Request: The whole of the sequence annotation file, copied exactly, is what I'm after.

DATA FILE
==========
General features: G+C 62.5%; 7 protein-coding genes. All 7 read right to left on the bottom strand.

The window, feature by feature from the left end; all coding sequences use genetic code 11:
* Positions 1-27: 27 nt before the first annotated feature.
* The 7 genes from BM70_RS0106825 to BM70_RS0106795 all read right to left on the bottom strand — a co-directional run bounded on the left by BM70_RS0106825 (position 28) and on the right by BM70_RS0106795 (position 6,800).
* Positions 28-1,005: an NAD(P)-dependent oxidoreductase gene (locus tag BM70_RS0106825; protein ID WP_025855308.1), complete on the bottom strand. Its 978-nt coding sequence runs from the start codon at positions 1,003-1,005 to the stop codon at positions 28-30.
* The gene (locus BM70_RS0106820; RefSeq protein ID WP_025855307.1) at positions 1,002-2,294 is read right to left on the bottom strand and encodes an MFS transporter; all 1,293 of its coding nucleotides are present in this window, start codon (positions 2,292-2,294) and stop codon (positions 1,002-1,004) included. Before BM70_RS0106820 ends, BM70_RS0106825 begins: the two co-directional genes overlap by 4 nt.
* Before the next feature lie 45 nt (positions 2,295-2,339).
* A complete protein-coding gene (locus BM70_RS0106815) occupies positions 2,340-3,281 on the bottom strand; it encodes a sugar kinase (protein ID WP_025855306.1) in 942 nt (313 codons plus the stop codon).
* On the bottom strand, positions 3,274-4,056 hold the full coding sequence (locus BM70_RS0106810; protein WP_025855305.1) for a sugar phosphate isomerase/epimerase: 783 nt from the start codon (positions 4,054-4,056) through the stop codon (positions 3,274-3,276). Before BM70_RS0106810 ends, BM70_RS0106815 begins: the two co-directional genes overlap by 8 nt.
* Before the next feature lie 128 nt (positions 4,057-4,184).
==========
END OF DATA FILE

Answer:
General features: G+C 62.5%; 7 protein-coding genes. All 7 read right to left on the bottom strand.

The window, feature by feature from the left end; all coding sequences use genetic code 11:
* Positions 1-27: 27 nt before the first annotated feature.
* The 7 genes from BM70_RS0106825 to BM70_RS0106795 all read right to left on the bottom strand — a co-directional run bounded on the left by BM70_RS0106825 (position 28) and on the right by BM70_RS0106795 (position 6,800).
* Positions 28-1,005: an NAD(P)-dependent oxidoreductase gene (locus tag BM70_RS0106825; protein ID WP_025855308.1), complete on the bottom strand. Its 978-nt coding sequence runs from the start codon at positions 1,003-1,005 to the stop codon at positions 28-30.
* The gene (locus BM70_RS0106820; RefSeq protein ID WP_025855307.1) at positions 1,002-2,294 is read right to left on the bottom strand and encodes an MFS transporter; all 1,293 of its coding nucleotides are present in this window, start codon (positions 2,292-2,294) and stop codon (positions 1,002-1,004) included. Before BM70_RS0106820 ends, BM70_RS0106825 begins: the two co-directional genes overlap by 4 nt.
* Before the next feature lie 45 nt (positions 2,295-2,339).
* A complete protein-coding gene (locus BM70_RS0106815) occupies positions 2,340-3,281 on the bottom strand; it encodes a sugar kinase (protein ID WP_025855306.1) in 942 nt (313 codons plus the stop codon).
* On the bottom strand, positions 3,274-4,056 hold the full coding sequence (locus BM70_RS0106810; protein WP_025855305.1) for a sugar phosphate isomerase/epimerase: 783 nt from the start codon (positions 4,054-4,056) through the stop codon (positions 3,274-3,276). Before BM70_RS0106810 ends, BM70_RS0106815 begins: the two co-directional genes overlap by 8 nt.
* Before the next feature lie 128 nt (positions 4,057-4,184).